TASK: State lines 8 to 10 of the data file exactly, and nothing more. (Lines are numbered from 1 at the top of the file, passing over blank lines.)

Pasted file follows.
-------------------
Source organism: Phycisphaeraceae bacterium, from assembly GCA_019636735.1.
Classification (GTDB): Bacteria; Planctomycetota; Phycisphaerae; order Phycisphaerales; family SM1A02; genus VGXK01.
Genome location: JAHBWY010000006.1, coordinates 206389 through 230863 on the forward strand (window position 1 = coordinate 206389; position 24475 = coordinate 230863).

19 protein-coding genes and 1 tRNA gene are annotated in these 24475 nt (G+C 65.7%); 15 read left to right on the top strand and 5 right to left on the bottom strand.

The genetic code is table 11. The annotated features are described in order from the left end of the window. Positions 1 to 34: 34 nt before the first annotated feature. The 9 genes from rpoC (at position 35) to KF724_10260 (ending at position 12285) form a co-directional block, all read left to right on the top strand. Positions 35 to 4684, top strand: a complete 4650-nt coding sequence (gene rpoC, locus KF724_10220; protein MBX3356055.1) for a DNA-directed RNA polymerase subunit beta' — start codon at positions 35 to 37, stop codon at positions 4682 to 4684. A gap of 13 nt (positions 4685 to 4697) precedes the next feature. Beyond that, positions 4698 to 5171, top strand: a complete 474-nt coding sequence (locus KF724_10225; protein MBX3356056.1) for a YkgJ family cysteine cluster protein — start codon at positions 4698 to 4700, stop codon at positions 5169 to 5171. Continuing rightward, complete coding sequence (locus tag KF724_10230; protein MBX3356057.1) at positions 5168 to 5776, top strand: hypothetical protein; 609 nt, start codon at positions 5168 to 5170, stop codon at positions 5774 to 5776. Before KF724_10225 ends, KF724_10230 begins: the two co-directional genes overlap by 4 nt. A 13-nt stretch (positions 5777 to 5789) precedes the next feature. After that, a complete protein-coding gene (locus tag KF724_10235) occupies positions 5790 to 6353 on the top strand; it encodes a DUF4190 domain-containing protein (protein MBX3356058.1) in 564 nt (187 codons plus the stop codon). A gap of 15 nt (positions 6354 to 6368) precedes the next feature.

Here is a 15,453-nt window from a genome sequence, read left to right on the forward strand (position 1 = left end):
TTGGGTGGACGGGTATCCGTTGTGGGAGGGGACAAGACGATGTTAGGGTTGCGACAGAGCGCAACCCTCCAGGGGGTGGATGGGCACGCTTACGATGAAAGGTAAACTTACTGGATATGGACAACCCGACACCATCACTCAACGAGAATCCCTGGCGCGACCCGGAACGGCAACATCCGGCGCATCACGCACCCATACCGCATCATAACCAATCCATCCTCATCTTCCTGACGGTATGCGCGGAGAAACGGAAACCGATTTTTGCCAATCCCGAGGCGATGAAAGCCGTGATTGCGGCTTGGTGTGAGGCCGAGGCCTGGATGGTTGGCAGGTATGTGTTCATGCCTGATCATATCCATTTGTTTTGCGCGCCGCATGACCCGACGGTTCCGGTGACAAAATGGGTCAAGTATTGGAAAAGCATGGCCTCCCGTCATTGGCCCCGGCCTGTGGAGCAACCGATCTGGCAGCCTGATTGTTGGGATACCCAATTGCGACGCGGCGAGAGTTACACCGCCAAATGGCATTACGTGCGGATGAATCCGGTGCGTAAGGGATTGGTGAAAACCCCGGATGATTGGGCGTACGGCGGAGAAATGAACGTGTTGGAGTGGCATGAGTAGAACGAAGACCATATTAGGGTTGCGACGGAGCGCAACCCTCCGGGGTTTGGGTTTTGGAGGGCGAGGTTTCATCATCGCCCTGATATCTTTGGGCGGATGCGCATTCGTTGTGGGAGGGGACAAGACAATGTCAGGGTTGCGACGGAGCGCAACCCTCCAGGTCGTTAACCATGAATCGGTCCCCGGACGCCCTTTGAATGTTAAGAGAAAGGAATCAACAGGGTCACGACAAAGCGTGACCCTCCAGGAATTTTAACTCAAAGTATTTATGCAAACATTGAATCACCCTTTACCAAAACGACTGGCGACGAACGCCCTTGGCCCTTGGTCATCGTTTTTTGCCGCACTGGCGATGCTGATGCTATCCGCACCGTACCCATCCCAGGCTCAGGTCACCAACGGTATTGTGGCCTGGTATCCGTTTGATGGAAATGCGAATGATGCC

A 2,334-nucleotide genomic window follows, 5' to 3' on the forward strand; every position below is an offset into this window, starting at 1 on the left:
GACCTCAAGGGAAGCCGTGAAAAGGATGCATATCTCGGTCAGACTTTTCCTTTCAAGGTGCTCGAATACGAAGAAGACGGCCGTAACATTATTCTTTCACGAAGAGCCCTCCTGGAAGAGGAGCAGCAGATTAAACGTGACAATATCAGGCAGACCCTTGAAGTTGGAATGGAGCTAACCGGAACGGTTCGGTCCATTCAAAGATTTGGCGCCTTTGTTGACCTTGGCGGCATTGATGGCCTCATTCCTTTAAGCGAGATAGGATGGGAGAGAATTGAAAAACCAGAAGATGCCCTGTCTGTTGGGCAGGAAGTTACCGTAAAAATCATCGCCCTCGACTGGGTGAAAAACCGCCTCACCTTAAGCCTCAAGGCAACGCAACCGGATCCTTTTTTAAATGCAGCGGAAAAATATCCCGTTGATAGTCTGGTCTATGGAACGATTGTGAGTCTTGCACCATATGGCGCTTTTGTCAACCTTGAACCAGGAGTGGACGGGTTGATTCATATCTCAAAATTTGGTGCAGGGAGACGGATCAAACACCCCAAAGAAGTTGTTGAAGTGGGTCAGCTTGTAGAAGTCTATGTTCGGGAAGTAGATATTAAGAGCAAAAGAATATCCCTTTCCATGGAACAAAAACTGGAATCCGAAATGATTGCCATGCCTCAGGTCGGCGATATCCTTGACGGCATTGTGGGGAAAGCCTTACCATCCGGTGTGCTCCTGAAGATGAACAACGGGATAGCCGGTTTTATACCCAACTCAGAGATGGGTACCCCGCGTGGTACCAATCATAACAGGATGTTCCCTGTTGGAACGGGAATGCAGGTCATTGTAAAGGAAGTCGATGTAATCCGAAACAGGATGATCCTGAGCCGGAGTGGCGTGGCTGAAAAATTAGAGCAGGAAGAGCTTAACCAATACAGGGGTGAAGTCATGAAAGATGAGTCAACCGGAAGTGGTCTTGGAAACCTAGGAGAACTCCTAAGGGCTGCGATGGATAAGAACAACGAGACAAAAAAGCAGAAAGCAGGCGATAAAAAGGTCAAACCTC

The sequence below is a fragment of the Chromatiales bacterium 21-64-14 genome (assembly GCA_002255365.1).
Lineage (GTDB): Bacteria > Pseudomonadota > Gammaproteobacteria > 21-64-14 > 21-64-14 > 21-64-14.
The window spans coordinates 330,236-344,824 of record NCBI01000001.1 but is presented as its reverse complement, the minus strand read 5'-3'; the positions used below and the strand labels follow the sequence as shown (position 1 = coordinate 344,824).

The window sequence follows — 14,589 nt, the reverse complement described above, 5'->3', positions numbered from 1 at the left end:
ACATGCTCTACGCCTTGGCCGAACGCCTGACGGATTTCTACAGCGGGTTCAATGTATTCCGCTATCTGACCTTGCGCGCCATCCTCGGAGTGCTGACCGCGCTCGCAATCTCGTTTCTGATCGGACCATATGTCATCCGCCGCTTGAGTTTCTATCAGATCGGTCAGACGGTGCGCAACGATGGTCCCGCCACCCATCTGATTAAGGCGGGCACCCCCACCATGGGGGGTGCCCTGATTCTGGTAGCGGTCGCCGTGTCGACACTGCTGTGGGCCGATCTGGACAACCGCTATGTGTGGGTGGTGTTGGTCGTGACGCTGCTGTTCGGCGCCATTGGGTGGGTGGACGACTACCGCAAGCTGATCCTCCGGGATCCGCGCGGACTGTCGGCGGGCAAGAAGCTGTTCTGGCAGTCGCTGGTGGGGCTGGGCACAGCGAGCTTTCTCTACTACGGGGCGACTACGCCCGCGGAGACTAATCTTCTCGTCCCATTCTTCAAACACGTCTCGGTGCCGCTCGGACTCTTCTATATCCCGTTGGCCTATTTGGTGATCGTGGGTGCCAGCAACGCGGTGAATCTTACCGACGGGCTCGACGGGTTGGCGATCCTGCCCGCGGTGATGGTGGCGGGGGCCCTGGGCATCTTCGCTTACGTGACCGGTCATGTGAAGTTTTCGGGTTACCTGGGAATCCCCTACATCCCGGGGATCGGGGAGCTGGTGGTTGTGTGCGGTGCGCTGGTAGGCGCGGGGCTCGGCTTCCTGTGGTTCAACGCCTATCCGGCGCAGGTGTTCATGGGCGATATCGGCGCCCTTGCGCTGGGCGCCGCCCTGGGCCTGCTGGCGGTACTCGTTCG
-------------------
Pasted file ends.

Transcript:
A 2,334-nucleotide genomic window follows, 5' to 3' on the forward strand; every position below is an offset into this window, starting at 1 on the left:
GACCTCAAGGGAAGCCGTGAAAAGGATGCATATCTCGGTCAGACTTTTCCTTTCAAGGTGCTCGAATACGAAGAAGACGGCCGTAACATTATTCTTTCACGAAGAGCCCTCCTGGAAGAGGAGCAGCAGATTAAACGTGACAATATCAGGCAGACCCTTGAAGTTGGAATGGAGCTAACCGGAACGGTTCGGTCCATTCAAAGATTTGGCGCCTTTGTTGACCTTGGCGGCATTGATGGCCTCATTCCTTTAAGCGAGATAGGATGGGAGAGAATTGAAAAACCAGAAGATGCCCTGTCTGTTGGGCAGGAAGTTACCGTAAAAATCATCGCCCTCGACTGGGTGAAAAACCGCCTCACCTTAAGCCTCAAGGCAACGCAACCGGATCCTTTTTTAAATGCAGCGGAAAAATATCCCGTTGATAGTCTGGTCTATGGAACGATTGTGAGTCTTGCACCATATGGCGCTTTTGTCAACCTTGAACCAGGAGTGGACGGGTTGATTCATATCTCAAAATTTGGTGCAGGGAGACGGATCAAACACCCCAAAGAAGTTGTTGAAGTGGGTCAGCTTGTAGAAGTCTATGTTCGGGAAGTAGATATTAAGAGCAAAAGAATATCCCTTTCCATGGAACAAAAACTGGAATCCGAAATGATTGCCATGCCTCAGGTCGGCGATATCCTTGACGGCATTGTGGGGAAAGCCTTACCATCCGGTGTGCTCCTGAAGATGAACAACGGGATAGCCGGTTTTATACCCAACTCAGAGATGGGTACCCCGCGTGGTACCAATCATAACAGGATGTTCCCTGTTGGAACGGGAATGCAGGTCATTGTAAAGGAAGTCGATGTAATCCGAAACAGGATGATCCTGAGCCGGAGTGGCGTGGCTGAAAAATTAGAGCAGGAAGAGCTTAACCAATACAGGGGTGAAGTCATGAAAGATGAGTCAACCGGAAGTGGTCTTGGAAACCTAGGAGAACTCCTAAGGGCTGCGATGGATAAGAACAACGAGACAAAAAAGCAGAAAGCAGGCGATAAAAAGGTCAAACCTC

The sequence below is a fragment of the Chromatiales bacterium 21-64-14 genome (assembly GCA_002255365.1).